Lock the differentials.

Especially the above nice, little, heart, can be locked? 
The answer is yes, by two methods.

Method # 1, (for both, front, rear):

"a trick to help out a stuck syncro



This might be old news, perhaps I'm behind the curve.

Anyway, I've been loving the shizen out of my diesel converted syncro.

 It's damn near unstoppable.

 Sometimes I get a little carried away in deep snow and do end up... --well, stopped.

It's great to have power delivered to both the front and the rear, but with open diffs, you're still limited.
I happened to find myself in the following situation yesterday:
the two right wheels on the wet pavement of a partially shovelled driveway, the two left wheels in 2' deep snow. 

Obviously there was snow drag on the underbody, and yup, I was stuck. Both left wheels turning happily, but with very little traction.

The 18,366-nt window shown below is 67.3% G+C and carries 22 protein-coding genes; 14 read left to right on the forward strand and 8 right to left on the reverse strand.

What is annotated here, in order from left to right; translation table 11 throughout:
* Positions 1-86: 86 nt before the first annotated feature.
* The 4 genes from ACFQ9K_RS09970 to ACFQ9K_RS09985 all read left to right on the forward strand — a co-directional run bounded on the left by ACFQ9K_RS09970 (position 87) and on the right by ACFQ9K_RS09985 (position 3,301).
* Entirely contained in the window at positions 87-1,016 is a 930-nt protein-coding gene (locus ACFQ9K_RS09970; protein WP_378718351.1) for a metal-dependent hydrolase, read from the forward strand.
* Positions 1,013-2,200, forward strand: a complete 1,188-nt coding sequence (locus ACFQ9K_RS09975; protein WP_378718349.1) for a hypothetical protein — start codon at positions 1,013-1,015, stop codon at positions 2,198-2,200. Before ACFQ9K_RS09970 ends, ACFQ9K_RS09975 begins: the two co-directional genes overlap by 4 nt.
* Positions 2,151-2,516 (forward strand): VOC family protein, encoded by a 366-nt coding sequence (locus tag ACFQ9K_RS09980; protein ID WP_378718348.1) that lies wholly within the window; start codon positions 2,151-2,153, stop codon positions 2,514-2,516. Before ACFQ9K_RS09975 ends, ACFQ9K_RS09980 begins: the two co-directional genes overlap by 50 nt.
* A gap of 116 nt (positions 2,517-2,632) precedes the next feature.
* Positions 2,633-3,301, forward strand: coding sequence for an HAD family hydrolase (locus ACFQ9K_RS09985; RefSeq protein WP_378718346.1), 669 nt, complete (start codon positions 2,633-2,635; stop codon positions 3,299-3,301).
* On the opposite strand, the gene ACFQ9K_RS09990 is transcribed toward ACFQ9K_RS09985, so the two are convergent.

I tried out a little stunt. At mid-high RPM in 1st gear, I slowly started to apply the brakes. As the RPM came down, I added more power to keep the wheel speed constant.

It reached the point where the negative torque (if you will) of the brakes well overcame the difference in negative torque (or resistance, again if you will) between the left and right wheels. This effectively locked the differentials, and the car launched out of the snowbank like it wasn't even there!

Neat little trick!

As a note, I don't have a brake bias valve, and my ABS/EDL is inoperative.

Here's the mess. Check out the soot puke where the tailpipe was jammed against the snowbank.

The, lifted, b35i Syncro.

I love my syncro!!!"
(A syncronaut)


Method # 2, (for the rear only):

How to lock the rear differential. 

Front differential, (let the game begin), EDL/EDS: